"Although there are 35 names on the members list on the website, when you take off duplicate names and non-active players, it comes down to about 12 to 15 people.
"The team members come from a wide range of backgrounds, chiefly scientific or IT [information technology], although our best player is from neither.
"One of the main features of Foldit is the ability to communicate via chat within the game. There is both global chat, which everyone can access, and individual group chat, which allows team members to talk easily to one another. The Contenders are spread out between Canada, USA, UK, Europe and New Zealand, so this is essential.
"Each player can work on a solo solution to a puzzle, but we can also exchange solutions between the team and add our own improvements to achieve a better result. Often the evolved solution for a team scores higher than the top solo score.
"The game is not only an interesting intellectual challenge, allowing you to use your problem-solving skills, 'feel' for protein shapes, and whatever biochemical knowledge you have to obtain a solution to each puzzle, but it also provides a unique society of players driven by both individual and team rivalry with an overall purpose of improving the game and the results achieved. A body of knowledge has been built up in the Wiki by contributions from players, and ideas are constantly fed back to the game designers.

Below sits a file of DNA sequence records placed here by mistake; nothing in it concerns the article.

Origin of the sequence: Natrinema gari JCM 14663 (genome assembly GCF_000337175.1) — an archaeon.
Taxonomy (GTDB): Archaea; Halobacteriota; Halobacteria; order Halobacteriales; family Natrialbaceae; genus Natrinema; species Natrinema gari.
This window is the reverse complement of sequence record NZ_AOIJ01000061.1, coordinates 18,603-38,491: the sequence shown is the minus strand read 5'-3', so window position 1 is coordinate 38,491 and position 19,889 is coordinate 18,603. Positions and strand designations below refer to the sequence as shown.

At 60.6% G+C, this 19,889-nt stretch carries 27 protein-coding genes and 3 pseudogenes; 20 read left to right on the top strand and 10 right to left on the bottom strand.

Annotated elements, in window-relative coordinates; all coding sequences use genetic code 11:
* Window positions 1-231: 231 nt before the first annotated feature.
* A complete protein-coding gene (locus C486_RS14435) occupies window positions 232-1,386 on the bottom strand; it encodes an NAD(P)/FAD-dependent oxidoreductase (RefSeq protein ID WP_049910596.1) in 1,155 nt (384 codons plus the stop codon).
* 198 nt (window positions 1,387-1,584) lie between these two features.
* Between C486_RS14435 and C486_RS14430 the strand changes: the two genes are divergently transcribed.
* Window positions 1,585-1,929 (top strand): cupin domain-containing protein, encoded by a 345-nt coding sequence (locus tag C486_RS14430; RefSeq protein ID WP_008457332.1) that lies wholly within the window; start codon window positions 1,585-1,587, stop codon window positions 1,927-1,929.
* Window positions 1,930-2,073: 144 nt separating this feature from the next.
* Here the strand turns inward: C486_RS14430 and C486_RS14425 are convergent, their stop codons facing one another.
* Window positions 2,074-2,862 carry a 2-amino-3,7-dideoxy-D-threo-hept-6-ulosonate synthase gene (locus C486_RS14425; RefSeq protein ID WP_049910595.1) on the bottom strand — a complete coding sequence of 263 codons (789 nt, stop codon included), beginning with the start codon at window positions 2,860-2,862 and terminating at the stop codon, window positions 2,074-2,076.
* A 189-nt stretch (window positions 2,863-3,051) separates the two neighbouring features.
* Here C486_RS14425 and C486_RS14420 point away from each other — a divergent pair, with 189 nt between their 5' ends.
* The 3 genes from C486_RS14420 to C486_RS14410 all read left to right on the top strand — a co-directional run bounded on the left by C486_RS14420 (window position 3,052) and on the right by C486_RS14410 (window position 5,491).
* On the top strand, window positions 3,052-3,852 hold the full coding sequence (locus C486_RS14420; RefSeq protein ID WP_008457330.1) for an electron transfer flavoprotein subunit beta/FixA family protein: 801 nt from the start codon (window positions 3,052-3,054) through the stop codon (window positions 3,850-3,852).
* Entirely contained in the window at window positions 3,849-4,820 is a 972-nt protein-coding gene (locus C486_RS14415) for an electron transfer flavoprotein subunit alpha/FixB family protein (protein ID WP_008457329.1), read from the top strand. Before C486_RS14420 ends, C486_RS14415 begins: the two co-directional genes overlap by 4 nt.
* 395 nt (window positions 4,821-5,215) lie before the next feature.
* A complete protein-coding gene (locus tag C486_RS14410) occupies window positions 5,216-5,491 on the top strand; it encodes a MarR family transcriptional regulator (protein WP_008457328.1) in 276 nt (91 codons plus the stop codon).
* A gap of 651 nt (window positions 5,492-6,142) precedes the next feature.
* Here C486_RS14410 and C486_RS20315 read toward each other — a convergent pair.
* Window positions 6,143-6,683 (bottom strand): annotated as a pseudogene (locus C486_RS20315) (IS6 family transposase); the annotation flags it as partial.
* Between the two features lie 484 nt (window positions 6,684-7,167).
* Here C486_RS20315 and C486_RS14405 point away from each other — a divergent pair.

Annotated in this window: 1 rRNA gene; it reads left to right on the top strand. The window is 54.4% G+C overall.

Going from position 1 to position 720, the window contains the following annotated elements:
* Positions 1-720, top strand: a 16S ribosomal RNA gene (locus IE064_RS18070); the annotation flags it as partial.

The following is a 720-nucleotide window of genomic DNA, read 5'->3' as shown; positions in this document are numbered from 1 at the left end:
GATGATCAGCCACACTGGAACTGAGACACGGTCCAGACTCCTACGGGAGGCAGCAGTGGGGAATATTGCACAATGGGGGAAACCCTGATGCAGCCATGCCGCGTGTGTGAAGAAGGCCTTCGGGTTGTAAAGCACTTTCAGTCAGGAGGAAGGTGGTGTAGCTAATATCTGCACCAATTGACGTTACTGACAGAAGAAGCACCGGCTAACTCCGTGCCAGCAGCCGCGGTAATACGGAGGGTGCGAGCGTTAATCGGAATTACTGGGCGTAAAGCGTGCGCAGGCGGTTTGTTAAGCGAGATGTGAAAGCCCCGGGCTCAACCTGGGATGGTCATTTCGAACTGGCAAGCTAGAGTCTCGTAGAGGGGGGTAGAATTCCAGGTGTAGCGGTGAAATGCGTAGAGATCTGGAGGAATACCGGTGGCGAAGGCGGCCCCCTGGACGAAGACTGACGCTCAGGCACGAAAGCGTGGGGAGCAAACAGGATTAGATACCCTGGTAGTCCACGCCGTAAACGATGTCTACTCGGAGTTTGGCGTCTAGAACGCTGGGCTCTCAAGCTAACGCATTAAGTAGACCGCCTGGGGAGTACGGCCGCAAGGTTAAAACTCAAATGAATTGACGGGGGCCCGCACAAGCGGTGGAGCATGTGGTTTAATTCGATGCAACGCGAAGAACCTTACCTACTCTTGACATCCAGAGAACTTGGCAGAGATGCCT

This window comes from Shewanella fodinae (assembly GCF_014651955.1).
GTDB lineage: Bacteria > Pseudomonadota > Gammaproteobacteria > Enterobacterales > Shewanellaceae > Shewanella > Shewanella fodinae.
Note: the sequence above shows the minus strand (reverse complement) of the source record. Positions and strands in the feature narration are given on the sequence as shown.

"In the case of the Mason-Pfizer monkey virus, I had looked at the structure of the options we were presented with and identified that it would be better if the 'flap' could be made to sit closer to the body of the protein — one of the basic rules of folding is to make the protein as compact as possible — but when I tried this with my solo solution, I couldn't get it to work. However, when I applied the same approach to the evolved solution that had been worked on by other team members, I was able to get it to tuck in, and that proved to be the answer to the structure. I believe that it was the changes made by my colleagues that enabled mine to work, so it was very much a team effort.